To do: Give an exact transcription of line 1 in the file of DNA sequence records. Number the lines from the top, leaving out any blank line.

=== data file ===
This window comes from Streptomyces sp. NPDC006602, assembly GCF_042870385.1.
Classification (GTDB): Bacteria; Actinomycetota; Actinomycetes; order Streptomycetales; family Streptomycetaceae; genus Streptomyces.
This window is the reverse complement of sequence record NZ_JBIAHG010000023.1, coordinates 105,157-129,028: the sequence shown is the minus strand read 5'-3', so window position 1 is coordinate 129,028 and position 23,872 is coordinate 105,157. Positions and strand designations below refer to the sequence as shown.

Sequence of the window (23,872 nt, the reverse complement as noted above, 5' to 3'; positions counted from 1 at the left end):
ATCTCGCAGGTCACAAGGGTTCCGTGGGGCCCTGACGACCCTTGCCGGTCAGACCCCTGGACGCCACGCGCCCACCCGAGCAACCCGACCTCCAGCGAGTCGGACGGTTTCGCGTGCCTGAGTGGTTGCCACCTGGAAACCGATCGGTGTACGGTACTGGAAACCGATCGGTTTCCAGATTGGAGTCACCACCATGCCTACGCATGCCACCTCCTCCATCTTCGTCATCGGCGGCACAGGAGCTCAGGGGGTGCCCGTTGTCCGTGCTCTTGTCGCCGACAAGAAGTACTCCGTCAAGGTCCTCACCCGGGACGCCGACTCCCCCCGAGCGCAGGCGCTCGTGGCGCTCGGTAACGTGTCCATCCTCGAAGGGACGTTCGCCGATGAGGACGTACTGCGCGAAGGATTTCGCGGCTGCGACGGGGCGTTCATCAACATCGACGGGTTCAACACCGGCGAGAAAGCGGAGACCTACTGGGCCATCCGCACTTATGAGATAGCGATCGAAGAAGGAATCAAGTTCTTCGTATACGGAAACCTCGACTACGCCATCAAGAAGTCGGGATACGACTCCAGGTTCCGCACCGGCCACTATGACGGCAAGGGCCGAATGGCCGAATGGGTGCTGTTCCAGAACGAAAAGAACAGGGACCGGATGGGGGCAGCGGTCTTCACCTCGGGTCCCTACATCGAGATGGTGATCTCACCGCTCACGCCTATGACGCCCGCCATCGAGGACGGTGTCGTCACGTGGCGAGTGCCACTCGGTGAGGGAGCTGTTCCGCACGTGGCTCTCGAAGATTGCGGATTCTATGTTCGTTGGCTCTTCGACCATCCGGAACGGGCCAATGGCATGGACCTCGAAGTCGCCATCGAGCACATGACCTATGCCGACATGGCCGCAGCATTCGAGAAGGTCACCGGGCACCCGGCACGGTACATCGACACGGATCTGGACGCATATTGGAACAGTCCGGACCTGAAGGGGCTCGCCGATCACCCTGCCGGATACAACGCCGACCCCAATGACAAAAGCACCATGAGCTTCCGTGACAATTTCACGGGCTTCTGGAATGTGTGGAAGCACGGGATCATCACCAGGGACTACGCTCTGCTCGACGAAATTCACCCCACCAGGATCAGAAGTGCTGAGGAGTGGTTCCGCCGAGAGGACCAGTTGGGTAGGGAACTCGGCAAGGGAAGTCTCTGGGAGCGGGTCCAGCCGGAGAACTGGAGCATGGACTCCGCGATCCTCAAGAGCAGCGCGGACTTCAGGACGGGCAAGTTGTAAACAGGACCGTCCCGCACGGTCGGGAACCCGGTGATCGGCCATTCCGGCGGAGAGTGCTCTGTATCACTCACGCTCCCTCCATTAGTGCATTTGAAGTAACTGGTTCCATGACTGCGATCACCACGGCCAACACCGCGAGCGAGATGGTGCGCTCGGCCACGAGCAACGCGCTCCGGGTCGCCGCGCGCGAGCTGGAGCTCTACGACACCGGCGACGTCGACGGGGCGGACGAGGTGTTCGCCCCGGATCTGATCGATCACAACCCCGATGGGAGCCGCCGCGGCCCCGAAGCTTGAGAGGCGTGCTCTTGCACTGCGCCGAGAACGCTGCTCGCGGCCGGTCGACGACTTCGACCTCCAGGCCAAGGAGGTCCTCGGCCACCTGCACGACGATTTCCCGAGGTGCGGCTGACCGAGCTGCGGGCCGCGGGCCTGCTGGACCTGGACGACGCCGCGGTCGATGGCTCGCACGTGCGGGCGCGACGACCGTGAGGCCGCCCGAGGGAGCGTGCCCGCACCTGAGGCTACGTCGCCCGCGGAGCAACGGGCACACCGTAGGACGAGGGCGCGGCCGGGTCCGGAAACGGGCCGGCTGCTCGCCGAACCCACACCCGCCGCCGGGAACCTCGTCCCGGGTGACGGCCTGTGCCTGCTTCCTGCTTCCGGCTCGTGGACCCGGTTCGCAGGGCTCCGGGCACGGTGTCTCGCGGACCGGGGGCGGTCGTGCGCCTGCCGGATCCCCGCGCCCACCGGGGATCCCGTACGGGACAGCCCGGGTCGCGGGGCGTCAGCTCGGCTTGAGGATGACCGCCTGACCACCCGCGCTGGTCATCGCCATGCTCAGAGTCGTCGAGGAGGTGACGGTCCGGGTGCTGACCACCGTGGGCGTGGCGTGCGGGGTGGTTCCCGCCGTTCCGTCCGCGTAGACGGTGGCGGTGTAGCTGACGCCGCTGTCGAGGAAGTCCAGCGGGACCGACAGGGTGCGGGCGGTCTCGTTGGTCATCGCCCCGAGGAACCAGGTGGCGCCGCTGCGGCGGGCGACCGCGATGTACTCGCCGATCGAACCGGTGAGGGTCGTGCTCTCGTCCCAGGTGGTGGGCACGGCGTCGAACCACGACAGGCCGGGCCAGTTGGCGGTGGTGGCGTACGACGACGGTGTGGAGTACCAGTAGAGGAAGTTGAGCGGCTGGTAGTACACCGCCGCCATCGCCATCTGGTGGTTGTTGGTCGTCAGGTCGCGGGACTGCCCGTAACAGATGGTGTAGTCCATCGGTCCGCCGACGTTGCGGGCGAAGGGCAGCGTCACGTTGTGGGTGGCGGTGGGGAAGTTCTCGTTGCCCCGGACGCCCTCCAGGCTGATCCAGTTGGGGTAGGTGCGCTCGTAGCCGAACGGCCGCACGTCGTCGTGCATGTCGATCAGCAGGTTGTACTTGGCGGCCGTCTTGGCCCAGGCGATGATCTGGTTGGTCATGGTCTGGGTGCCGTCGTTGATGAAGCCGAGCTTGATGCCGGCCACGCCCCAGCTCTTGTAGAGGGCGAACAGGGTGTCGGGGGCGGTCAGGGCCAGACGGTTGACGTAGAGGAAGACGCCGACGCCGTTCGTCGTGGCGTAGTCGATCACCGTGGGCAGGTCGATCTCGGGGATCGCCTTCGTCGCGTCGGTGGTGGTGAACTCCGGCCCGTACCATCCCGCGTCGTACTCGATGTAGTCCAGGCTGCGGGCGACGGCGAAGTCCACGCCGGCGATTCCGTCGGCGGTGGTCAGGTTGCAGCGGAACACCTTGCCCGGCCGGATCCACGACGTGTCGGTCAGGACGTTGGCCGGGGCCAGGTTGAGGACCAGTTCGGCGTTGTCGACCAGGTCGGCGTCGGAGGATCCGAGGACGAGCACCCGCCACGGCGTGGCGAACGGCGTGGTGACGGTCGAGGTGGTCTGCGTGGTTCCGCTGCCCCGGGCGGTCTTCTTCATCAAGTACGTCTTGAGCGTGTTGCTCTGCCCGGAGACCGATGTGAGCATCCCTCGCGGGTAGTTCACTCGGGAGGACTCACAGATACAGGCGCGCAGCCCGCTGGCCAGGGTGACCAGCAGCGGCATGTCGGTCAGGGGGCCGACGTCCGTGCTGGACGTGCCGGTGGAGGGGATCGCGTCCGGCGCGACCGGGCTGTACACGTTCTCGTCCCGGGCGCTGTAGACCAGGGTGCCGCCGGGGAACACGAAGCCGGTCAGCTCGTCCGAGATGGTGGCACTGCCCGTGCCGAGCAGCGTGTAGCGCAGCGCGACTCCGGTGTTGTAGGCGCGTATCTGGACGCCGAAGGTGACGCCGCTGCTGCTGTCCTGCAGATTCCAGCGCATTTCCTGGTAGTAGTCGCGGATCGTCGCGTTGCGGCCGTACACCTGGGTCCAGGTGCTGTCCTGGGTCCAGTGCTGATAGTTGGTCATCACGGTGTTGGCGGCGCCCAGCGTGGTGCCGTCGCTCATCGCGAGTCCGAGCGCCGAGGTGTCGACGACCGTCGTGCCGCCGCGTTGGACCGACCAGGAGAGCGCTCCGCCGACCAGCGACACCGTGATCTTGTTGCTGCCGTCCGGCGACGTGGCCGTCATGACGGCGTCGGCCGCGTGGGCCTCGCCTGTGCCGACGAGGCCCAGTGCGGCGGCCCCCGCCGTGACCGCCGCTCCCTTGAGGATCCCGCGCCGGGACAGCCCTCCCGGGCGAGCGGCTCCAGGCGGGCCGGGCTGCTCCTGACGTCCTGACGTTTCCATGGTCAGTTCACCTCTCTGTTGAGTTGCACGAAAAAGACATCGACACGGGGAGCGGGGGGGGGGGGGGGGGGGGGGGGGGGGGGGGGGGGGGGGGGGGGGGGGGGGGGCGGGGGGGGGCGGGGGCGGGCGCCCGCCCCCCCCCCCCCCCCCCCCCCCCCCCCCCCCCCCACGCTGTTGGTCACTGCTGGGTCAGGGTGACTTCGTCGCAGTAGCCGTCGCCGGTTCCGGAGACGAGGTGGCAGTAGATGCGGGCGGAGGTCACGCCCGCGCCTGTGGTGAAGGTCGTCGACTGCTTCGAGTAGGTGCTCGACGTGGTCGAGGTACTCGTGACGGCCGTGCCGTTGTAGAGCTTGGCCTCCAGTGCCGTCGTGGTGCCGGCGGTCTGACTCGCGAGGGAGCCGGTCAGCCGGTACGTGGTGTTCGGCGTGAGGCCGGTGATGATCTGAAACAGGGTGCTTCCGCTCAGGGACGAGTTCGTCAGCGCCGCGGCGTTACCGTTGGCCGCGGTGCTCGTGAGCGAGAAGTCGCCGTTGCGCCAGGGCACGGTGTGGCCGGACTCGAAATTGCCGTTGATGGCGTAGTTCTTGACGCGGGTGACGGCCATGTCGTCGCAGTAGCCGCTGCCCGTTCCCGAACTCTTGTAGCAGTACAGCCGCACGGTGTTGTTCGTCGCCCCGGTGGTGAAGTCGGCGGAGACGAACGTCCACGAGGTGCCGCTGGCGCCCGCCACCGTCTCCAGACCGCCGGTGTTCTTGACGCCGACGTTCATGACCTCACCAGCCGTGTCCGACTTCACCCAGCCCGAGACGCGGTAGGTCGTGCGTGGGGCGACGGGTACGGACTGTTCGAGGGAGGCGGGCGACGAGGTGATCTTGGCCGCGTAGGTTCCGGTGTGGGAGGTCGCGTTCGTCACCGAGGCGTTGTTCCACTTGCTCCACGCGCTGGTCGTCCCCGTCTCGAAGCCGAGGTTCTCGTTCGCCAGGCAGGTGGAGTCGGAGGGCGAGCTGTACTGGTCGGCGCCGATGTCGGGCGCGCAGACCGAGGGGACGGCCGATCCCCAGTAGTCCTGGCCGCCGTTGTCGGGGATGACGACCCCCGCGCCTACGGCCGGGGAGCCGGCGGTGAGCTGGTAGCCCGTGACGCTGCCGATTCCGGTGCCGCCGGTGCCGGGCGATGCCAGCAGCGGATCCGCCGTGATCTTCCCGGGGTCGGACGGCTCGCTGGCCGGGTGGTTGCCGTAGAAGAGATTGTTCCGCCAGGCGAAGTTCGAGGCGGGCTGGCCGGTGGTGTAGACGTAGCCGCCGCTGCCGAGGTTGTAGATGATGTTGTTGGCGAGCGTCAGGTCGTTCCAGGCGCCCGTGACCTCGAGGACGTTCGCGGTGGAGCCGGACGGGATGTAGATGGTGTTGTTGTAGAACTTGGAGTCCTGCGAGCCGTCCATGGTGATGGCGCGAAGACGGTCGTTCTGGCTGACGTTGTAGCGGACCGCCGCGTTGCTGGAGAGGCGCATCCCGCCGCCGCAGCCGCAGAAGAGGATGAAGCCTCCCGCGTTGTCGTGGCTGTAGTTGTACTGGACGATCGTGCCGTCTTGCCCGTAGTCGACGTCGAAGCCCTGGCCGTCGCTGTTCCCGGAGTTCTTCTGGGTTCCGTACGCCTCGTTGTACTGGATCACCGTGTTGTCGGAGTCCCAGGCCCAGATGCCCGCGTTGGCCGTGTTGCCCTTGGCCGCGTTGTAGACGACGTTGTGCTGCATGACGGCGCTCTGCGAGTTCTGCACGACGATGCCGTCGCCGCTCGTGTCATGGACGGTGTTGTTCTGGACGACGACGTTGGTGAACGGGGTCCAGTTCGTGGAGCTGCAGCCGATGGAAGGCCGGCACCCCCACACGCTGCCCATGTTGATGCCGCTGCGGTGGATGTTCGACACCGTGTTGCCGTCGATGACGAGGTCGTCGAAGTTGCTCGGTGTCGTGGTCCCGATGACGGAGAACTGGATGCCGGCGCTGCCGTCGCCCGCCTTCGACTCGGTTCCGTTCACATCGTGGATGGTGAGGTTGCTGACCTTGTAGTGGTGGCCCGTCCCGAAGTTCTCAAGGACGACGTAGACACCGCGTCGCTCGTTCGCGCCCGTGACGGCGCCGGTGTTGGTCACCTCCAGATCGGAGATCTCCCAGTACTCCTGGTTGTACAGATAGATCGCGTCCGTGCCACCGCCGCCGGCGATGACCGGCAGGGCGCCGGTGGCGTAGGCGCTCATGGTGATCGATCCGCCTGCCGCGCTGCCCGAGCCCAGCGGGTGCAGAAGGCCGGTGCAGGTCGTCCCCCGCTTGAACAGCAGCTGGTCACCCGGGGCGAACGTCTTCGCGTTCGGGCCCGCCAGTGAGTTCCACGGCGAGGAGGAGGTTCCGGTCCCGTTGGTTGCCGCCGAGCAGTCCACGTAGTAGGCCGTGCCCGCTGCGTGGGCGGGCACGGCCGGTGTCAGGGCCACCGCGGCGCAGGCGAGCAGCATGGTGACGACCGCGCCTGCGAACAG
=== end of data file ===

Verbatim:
This window comes from Streptomyces sp. NPDC006602, assembly GCF_042870385.1.